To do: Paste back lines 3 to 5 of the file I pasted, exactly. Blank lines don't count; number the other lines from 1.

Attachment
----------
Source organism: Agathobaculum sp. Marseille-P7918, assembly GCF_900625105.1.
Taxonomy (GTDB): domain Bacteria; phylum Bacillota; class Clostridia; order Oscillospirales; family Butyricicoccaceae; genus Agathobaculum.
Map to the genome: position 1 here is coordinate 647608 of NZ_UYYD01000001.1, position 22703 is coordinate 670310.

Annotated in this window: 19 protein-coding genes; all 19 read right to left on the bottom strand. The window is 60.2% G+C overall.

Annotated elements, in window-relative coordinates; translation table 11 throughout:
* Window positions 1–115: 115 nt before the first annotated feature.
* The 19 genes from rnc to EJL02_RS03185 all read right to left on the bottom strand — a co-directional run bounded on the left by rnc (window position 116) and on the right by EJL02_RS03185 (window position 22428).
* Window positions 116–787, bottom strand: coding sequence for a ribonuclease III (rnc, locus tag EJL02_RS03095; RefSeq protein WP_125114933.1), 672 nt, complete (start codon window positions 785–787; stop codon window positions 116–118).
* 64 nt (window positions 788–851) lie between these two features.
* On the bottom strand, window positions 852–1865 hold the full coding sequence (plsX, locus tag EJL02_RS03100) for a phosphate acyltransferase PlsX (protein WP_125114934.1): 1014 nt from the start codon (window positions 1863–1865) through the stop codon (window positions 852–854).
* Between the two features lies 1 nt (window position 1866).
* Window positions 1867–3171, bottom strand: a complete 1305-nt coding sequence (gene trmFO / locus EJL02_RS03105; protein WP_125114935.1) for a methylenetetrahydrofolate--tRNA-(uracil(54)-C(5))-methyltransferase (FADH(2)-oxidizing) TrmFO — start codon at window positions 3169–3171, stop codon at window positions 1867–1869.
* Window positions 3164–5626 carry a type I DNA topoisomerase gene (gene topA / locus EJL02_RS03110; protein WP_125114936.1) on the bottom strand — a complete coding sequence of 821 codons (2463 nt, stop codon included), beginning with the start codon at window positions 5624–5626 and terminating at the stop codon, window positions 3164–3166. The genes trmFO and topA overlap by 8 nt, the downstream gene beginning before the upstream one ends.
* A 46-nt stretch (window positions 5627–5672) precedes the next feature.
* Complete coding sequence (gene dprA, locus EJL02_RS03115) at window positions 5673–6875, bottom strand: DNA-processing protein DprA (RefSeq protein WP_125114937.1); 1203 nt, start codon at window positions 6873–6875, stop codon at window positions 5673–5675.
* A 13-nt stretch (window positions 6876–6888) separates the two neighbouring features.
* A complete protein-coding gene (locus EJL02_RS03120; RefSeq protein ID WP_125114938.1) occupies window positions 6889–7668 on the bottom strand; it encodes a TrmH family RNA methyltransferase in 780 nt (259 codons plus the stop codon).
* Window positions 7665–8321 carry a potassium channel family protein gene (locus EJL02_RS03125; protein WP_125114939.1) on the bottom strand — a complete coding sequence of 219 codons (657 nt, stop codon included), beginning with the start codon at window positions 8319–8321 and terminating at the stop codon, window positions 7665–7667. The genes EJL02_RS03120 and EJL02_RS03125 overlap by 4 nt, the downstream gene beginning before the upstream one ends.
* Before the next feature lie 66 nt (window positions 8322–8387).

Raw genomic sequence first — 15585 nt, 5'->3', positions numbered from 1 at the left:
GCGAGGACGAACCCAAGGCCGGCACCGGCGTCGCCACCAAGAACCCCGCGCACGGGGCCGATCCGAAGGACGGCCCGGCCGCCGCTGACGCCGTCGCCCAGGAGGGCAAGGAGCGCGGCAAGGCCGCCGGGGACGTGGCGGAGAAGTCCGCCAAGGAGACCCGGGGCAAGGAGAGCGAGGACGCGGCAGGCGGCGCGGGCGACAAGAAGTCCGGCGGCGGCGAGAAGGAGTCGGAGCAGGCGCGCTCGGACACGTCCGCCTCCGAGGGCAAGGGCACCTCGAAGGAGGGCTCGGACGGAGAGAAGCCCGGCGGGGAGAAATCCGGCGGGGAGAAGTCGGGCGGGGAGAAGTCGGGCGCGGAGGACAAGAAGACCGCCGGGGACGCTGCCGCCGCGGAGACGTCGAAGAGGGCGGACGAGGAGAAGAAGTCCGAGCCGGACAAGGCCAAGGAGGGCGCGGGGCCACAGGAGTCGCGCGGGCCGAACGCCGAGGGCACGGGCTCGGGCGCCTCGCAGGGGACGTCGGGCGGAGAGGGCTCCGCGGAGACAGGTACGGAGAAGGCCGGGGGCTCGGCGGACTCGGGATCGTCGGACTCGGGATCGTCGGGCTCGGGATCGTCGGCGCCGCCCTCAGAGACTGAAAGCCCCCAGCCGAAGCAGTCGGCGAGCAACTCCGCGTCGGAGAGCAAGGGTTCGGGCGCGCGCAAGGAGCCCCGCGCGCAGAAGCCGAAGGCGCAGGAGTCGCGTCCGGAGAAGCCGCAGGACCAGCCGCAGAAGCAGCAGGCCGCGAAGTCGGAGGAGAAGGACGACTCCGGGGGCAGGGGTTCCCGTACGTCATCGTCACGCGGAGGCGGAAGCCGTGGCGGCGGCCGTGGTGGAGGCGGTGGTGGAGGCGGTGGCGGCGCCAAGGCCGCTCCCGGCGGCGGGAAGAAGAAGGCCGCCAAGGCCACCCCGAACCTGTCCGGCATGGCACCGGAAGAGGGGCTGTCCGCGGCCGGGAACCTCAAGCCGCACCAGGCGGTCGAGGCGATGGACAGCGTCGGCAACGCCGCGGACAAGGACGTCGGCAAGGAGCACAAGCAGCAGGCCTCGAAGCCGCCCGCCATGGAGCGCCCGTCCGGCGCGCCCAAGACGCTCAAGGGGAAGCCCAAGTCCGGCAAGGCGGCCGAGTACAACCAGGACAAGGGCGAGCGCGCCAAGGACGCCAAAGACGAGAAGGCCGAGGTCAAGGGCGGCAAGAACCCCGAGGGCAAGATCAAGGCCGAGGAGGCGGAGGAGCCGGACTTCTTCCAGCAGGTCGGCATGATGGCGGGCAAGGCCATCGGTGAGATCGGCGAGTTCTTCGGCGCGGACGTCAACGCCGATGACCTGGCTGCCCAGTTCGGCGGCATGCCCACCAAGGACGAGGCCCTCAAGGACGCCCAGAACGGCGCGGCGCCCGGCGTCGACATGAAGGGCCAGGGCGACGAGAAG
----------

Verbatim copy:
Map to the genome: position 1 here is coordinate 647608 of NZ_UYYD01000001.1, position 22703 is coordinate 670310.

Annotated in this window: 19 protein-coding genes; all 19 read right to left on the bottom strand. The window is 60.2% G+C overall.

Annotated elements, in window-relative coordinates; translation table 11 throughout: